The American Bar Association’s House of Delegates was supposed to vote during its annual meeting earlier this month on a proposal to eliminate a requirement that law schools use the LSAT for prospective students.
But the motion was pulled before it got to the floor, according to the National Law Journal.
“The chairman of the ABA’s Council of the Section of Legal Education and Admission to the Bar, U.S. District Judge Solomon Oliver of the Northern District of Ohio, said only that LSAT proposal had run into pushback from delegates and that the council would take time to reconsider the measure,” the NLJ reported.
The Law School Admission Council, which oversees the LSAT, had also been arguing the test remains the best predictor of law school performance. Kellye Testy, president of LSAC, said the organization will work with students and law schools to “promote access and equity in law school admission.”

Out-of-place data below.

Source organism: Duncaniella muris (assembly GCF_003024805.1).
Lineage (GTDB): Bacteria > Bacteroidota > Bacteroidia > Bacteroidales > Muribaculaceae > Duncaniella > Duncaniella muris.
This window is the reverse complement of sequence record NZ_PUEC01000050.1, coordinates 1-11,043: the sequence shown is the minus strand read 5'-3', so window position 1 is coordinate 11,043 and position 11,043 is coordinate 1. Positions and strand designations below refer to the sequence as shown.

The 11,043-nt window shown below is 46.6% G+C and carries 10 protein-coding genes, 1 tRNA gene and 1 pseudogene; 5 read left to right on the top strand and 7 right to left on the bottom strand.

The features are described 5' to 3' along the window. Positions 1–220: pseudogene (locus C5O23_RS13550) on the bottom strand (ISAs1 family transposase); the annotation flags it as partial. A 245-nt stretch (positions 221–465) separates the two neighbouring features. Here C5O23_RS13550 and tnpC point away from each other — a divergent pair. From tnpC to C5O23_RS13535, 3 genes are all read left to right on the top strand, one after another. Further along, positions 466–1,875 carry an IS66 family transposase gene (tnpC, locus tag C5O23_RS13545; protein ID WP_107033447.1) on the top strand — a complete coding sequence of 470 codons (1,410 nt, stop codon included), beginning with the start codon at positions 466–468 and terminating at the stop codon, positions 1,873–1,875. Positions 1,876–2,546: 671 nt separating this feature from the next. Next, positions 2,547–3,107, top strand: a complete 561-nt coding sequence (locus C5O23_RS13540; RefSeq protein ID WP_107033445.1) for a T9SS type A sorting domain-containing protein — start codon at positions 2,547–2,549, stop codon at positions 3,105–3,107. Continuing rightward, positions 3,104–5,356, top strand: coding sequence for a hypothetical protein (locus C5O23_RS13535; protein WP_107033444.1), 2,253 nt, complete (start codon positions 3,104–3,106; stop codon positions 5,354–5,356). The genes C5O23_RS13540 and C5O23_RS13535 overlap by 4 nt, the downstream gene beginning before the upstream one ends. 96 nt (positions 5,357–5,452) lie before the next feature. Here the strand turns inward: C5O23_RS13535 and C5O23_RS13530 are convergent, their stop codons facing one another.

“While law school applications are on the upswing, LSAC is eager to partner with our member schools to provide greater flexibility and creativity in admissions while ensuring fairness, access and transparency for all candidates,” she said, according to the NLJ.
While the LSAT was off the table, did approve changes to the accreditation procedure and increasing the number of online credits students can take from 15 to as many as 30. First-year law students also will be allowed to take online courses.